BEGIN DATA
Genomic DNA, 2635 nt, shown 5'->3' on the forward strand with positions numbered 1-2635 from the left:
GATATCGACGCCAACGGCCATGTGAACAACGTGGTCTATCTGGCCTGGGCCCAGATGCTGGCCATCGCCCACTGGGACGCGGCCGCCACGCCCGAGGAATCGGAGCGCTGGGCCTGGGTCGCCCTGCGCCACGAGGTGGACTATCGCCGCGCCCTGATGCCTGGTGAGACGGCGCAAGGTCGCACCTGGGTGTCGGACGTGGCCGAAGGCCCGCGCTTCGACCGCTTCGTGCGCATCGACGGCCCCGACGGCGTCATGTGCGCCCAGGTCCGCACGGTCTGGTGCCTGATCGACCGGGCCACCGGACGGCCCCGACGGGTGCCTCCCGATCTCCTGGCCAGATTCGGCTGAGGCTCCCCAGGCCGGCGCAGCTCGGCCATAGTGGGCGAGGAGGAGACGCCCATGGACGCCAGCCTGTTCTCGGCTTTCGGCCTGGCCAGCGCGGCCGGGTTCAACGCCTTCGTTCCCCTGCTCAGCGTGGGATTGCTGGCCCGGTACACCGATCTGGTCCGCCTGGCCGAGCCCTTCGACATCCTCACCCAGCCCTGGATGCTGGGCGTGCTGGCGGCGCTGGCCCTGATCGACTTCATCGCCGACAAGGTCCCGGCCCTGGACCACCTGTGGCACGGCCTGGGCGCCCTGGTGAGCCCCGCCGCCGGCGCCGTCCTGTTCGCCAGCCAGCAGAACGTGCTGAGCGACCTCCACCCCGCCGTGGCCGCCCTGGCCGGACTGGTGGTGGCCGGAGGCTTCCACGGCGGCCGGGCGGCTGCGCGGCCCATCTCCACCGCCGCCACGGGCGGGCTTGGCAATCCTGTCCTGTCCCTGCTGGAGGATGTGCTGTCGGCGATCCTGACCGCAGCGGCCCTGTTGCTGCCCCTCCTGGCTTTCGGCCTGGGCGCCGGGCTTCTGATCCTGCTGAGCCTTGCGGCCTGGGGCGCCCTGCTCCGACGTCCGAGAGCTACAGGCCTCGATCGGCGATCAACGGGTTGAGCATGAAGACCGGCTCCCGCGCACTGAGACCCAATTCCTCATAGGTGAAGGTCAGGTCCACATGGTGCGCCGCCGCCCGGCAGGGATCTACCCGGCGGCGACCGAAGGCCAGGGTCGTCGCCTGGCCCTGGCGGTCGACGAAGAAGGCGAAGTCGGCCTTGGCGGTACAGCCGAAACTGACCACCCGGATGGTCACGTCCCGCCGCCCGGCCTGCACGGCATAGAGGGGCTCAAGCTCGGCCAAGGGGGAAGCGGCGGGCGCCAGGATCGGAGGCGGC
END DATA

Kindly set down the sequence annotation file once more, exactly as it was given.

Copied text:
Genomic DNA, 2635 nt, shown 5'->3' on the forward strand with positions numbered 1-2635 from the left:
GATATCGACGCCAACGGCCATGTGAACAACGTGGTCTATCTGGCCTGGGCCCAGATGCTGGCCATCGCCCACTGGGACGCGGCCGCCACGCCCGAGGAATCGGAGCGCTGGGCCTGGGTCGCCCTGCGCCACGAGGTGGACTATCGCCGCGCCCTGATGCCTGGTGAGACGGCGCAAGGTCGCACCTGGGTGTCGGACGTGGCCGAAGGCCCGCGCTTCGACCGCTTCGTGCGCATCGACGGCCCCGACGGCGTCATGTGCGCCCAGGTCCGCACGGTCTGGTGCCTGATCGACCGGGCCACCGGACGGCCCCGACGGGTGCCTCCCGATCTCCTGGCCAGATTCGGCTGAGGCTCCCCAGGCCGGCGCAGCTCGGCCATAGTGGGCGAGGAGGAGACGCCCATGGACGCCAGCCTGTTCTCGGCTTTCGGCCTGGCCAGCGCGGCCGGGTTCAACGCCTTCGTTCCCCTGCTCAGCGTGGGATTGCTGGCCCGGTACACCGATCTGGTCCGCCTGGCCGAGCCCTTCGACATCCTCACCCAGCCCTGGATGCTGGGCGTGCTGGCGGCGCTGGCCCTGATCGACTTCATCGCCGACAAGGTCCCGGCCCTGGACCACCTGTGGCACGGCCTGGGCGCCCTGGTGAGCCCCGCCGCCGGCGCCGTCCTGTTCGCCAGCCAGCAGAACGTGCTGAGCGACCTCCACCCCGCCGTGGCCGCCCTGGCCGGACTGGTGGTGGCCGGAGGCTTCCACGGCGGCCGGGCGGCTGCGCGGCCCATCTCCACCGCCGCCACGGGCGGGCTTGGCAATCCTGTCCTGTCCCTGCTGGAGGATGTGCTGTCGGCGATCCTGACCGCAGCGGCCCTGTTGCTGCCCCTCCTGGCTTTCGGCCTGGGCGCCGGGCTTCTGATCCTGCTGAGCCTTGCGGCCTGGGGCGCCCTGCTCCGACGTCCGAGAGCTACAGGCCTCGATCGGCGATCAACGGGTTGAGCATGAAGACCGGCTCCCGCGCACTGAGACCCAATTCCTCATAGGTGAAGGTCAGGTCCACATGGTGCGCCGCCGCCCGGCAGGGATCTACCCGGCGGCGACCGAAGGCCAGGGTCGTCGCCTGGCCCTGGCGGTCGACGAAGAAGGCGAAGTCGGCCTTGGCGGTACAGCCGAAACTGACCACCCGGATGGTCACGTCCCGCCGCCCGGCCTGCACGGCATAGAGGGGCTCAAGCTCGGCCAAGGGGGAAGCGGCGGGCGCCAGGATCGGAGGCGGC